Tag Archives: Indigenous peoples

An Evening with Michelle Good, Author of Five Little Indians

Michelle Good, author of the award-winning novel Five Little Indians, will be visiting Vaughan Public Libraries via Zoom on Tuesday, September 27, 7:00 pm, three days before the National Day for True and Reconciliation. I’m inviting all of you to join us for an evening of meaningful conversations. Please register now on Eventbrite!

Five Little Indians has received phenomenal success, for many good reasons. First, for a book that deals with such a painful, heavy topic, it is surprisingly readable and captivating. Michelle has chosen a unique focal point. The book does here and there describe the devastating suffering that the residential school children had to endure, but the horrific crime that happened in the residential schools is not the focus of the book. Instead, the book emphasizes the hardship that the five protagonists had to struggled through while they tried to make their way into the society after the residential school – the outright racism they still received despite they were finally speaking perfect English, the lost connection with their own family (both physically and emotionally), the mental trauma that continued to haunt them even after the cruel physical abuse had stopped … With precise and profound insights, Michelle has skillfully crafted five unforgettable characters, each with a unique story.

The five protagonists’ stories are all based on true cases. Michelle is a member of the Red Pheasant Cree Nation in Saskatchewan. She had worked for Indigenous organizations for twenty-five years before she obtained a law degree. She has been advocating for residential school survivors for over fourteen years. This direct experience with the residential school survivors offers a firm ground of solid materials for Michelle to build her characters and tell their stories.

The traumatic residential school experience impacted all Indigenous communities collectively, but the damage done to each individual is specific and none are the same. There is no way to simply create an “archetype,” so Michelle choses to sculpt five protagonists instead, and the detailed, vivid portrayal of these characters has clearly touched many readers. Michelle’s wise choice of using fiction, as opposed to non-fiction, has made this dark era of the Canadian history much more accessible to other Canadians or even international readers.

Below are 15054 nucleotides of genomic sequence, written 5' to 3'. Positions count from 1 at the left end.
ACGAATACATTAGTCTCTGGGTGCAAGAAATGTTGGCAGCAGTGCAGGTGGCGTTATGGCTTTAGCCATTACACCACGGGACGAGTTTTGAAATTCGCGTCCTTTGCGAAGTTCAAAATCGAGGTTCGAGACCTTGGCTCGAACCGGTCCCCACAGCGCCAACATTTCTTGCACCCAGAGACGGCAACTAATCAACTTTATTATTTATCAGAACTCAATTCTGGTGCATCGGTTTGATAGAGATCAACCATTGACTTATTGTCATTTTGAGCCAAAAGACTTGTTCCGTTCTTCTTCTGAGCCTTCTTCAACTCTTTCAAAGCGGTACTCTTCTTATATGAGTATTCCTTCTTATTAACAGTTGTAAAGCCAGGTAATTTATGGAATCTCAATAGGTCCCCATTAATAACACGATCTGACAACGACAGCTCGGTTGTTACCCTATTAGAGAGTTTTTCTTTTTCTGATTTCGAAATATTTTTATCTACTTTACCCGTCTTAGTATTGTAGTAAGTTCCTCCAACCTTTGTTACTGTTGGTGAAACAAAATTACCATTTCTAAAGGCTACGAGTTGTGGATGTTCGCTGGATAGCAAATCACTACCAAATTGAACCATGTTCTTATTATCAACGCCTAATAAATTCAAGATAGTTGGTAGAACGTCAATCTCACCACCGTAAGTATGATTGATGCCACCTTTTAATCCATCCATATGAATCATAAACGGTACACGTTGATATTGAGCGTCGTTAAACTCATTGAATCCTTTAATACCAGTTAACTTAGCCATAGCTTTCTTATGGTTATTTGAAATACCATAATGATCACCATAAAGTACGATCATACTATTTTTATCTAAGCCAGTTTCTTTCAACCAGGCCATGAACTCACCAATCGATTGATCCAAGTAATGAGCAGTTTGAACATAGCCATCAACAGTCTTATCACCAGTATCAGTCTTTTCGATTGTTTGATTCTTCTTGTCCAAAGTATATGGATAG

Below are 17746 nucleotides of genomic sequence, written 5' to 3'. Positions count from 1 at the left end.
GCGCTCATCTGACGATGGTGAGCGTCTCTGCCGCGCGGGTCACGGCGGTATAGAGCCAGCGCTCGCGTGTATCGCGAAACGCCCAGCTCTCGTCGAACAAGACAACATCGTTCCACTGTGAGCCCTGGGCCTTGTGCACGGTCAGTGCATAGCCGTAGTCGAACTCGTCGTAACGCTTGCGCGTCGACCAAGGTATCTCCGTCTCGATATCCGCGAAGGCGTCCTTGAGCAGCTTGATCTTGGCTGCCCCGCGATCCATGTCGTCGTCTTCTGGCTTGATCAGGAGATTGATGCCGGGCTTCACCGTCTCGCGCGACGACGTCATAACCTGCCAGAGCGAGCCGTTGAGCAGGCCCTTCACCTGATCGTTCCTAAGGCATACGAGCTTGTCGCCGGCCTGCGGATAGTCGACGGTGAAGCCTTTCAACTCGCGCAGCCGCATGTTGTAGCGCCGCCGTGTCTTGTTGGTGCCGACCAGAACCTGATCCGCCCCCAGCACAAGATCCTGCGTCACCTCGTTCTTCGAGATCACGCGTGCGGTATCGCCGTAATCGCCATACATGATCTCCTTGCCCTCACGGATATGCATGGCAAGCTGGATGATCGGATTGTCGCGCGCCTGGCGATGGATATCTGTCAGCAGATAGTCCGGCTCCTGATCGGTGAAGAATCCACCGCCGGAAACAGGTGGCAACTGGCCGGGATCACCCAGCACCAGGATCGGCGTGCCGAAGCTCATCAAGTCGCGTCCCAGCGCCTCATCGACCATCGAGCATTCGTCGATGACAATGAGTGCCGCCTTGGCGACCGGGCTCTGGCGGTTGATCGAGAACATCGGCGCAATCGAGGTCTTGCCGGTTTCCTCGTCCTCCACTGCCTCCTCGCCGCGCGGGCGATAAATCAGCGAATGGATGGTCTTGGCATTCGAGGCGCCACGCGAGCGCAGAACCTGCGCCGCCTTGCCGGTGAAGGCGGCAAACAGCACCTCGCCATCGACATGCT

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Canadian Multiculturalism Day


June 27 is Canadian Multiculturalism Day. That’s right, fitting nicely on the calendar between National Indigenous Peoples Day (June 21) and Canada Day (July 1) is our day to celebrate the many varied cultures that make up our country. Recognition and promotion of multiculturalism is actually an explicit government policy here in Canada. In fact, Canada was apparently the first country in the world to make acceptance and promotion of multiculturalism an official policy back in 1971 (making this the 50th anniversary of multiculturalism policy in Canada). This policy commitment was further strengthened by the Canadian Multiculturalism Act in 1988.

While I’d like to focus on the positive multicultural aspects of Canadian society today, it goes without saying that not all peoples and cultural groups are treated equally here and some truly awful things happen to some Canadians because of their race or cultural identity or other aspect of who they are. As I write this, one of the top headlines on the CBC website is “Man with knife attacks sisters wearing hijabs outside Edmonton, RCMP say.” Police say the man yelled racial slurs at the two young women, who fortunately both seem to be recovering. Earlier this month in London, Ontario four members of a family were killed in a targeted attack, apparently because of their Muslim faith. Asian Canadians are also targets of discrimination and crime, especially since the beginning of the COVID-19 pandemic. In addition to these recent incidents, this week evidence came to light of hundreds unmarked graves at the site a residential school, the second such discovery in recent weeks . As a country, we must do better recognize and deal with the crimes and injustices of the past and the present.

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